I. The President in Hollywood’s history
A. Early Beginnings
B. Present Day
C. Back to the Future
D. Ficticious presidential characters
II. The public’s expectations of the President
A. Addressing the Nation
B. Moral Leadership
III. Reactions of the President in a situation of crisis
A. Deep Impact
B. Independence Day
C. Mars Attacks!
IV. Evaluation of the President’s performances.
A. President Beck
B. President Whitmore
C. President Dale
V. Adaptation of the ficticious actions to real-life
The President of the United States has been a subject of many movies in Hollywood history. From the earliest days of cinema, in films such as The Birth of a Nation (1915), The Fighting Roosevelts (1919) or Young Mr. Lincoln (1939), to the present day, in films such as Nixon (1990) and Dick (1999), many real-life U.S. presidents have been portrayed in the most different ways. In the years before crises like Watergate, Vietnam and the growing media coverage have demystified the presidency, most of these real- life portrayals have shown the President as a wise heroic man, almost like a saint (Edelman 323). In the years after these events, Hollywood lost its respect for the presidency discovering that the man in charge was human and that he also makes mistakes (323). Since Hollywood likes to adapt politics, it is no surprise that politics adapted Hollywood, too. The simple fact that Ronald Reagan was elected president in 1980 was subject for several jokes in one of the most successful movies of 1985, Back To The Future. In this time-travel film, Marty McFly (Michael J.Fox) accidentally travels to the year 1955 where he tries to find the inventor of the time machine, Doc Brown (Christopher Lloyd), to help him get back to 1985.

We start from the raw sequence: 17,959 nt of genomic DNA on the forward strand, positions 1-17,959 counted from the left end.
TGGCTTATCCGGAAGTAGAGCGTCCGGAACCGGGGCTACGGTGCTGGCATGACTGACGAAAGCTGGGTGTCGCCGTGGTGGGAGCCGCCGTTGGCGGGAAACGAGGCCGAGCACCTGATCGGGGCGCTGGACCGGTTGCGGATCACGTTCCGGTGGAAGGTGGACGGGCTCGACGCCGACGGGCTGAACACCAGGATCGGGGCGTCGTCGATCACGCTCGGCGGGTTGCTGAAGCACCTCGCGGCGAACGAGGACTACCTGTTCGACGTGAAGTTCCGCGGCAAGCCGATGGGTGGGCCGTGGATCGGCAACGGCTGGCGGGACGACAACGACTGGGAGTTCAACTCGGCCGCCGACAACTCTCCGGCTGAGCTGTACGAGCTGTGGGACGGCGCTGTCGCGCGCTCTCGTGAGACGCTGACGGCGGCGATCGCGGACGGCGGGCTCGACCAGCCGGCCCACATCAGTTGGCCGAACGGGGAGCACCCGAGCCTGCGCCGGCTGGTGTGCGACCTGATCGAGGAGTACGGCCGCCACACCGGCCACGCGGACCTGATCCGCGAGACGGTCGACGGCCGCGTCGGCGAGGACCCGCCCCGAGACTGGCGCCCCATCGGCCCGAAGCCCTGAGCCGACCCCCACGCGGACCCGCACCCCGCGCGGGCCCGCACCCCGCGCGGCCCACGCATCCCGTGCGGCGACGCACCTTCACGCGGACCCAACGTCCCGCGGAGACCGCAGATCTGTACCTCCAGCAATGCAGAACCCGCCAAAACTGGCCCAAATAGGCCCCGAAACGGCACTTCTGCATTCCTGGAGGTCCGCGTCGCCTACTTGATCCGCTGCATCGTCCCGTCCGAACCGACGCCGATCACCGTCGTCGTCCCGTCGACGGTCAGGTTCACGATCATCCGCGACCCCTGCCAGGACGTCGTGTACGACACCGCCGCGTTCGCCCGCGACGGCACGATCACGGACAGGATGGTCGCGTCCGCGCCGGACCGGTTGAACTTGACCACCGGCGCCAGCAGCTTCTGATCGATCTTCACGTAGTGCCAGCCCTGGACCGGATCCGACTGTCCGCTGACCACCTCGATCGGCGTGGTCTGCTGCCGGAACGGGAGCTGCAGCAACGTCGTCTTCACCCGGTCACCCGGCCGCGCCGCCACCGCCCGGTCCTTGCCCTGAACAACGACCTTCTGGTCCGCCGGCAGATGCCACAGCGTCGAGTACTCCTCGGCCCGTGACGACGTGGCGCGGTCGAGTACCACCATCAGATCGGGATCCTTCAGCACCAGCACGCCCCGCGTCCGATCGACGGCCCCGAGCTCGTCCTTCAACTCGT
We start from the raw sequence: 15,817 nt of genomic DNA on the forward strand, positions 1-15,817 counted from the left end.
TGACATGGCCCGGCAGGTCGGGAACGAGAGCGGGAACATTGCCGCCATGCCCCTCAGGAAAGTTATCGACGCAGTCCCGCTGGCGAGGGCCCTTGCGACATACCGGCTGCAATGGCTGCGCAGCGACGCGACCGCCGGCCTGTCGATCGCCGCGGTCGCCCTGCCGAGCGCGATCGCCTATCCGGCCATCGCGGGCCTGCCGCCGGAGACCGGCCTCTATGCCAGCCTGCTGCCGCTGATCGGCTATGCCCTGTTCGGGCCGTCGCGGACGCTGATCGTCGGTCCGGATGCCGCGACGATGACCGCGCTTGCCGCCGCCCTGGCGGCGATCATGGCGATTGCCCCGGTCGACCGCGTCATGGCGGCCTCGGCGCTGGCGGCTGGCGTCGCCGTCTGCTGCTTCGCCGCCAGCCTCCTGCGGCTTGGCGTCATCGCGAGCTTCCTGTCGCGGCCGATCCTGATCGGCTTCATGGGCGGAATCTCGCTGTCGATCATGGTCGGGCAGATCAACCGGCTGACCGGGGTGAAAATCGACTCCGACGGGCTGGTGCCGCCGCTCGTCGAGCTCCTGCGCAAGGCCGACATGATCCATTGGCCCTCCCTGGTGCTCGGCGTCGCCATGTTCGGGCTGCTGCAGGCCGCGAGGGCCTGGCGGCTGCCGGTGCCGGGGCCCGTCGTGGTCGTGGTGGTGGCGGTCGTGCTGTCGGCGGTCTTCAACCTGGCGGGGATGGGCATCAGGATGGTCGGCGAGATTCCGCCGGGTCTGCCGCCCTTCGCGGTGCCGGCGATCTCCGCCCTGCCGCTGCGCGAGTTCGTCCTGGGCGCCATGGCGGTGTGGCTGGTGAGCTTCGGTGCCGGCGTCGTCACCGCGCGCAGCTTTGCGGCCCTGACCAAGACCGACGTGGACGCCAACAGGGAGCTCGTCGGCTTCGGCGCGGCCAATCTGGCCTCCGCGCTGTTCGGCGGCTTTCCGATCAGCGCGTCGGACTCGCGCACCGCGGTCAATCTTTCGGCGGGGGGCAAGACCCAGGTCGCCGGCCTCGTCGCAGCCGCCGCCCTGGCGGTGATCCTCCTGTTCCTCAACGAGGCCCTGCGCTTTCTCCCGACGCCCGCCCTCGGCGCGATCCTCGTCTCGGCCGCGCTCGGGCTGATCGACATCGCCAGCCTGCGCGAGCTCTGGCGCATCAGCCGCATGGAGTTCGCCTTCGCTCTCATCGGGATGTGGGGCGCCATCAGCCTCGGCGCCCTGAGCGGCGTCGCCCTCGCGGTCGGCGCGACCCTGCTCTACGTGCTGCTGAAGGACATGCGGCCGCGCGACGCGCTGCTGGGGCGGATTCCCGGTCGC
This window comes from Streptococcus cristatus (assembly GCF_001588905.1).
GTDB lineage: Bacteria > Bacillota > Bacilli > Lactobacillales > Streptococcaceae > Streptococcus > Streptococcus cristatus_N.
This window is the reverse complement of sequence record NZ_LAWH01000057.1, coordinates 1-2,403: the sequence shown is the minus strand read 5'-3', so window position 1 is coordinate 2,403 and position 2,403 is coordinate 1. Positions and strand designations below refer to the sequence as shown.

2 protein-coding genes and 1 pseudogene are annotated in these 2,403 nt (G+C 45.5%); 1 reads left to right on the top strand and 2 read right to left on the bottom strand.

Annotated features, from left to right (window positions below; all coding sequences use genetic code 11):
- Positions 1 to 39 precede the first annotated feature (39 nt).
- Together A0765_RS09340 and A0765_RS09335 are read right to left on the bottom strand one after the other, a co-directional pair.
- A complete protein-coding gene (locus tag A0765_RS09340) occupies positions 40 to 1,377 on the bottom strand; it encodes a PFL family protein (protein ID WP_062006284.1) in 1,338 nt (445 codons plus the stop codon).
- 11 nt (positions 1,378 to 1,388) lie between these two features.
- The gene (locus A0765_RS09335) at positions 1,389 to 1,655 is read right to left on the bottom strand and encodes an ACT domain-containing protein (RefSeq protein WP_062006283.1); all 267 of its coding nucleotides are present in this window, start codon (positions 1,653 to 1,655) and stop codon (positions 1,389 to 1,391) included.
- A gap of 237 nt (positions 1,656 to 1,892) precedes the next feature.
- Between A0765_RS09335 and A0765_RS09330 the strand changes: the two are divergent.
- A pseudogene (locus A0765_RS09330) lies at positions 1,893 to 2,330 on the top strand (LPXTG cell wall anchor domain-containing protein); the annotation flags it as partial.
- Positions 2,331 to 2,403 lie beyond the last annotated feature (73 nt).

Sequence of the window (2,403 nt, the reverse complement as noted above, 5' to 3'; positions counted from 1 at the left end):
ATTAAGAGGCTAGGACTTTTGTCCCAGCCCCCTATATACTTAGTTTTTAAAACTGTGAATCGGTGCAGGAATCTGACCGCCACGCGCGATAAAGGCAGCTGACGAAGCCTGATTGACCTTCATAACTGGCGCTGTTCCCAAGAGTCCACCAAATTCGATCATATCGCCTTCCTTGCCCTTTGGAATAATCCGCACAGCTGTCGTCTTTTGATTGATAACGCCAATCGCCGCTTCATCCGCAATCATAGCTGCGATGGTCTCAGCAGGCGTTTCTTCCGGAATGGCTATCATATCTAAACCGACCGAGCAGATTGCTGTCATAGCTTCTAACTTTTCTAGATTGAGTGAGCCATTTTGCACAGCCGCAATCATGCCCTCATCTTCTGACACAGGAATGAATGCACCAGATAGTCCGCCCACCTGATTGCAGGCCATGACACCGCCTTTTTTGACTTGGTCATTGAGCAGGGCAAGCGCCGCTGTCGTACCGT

After having found him, Doc Brown does not believe Marty's story. In order to find out, if Marty's story is true, Doc asks him the following question:
Doc Brown: Then tell me, Future Boy, who's President of the United States in 1985? Marty McFly: Ronald Reagan. Doc Brown: Ronald Reagan? The actor? Ha! Then, who's Vice President? Jerry Lewis? I suppose Jane Wyman is the First Lady and Jack Bennetty is Secretary of Treasury ! Marty McFly: Doc, you gotta listen to me ! Doc Brown: I got enough practical jokes for one evening. Good night, Future Boy.
And later in the film, when Marty shows Doc Brown the recording of his camcorder, Doc Brown is amazed about this technological invention and cries out: "No wonder your president has to be an actor, he's gotta look good on television."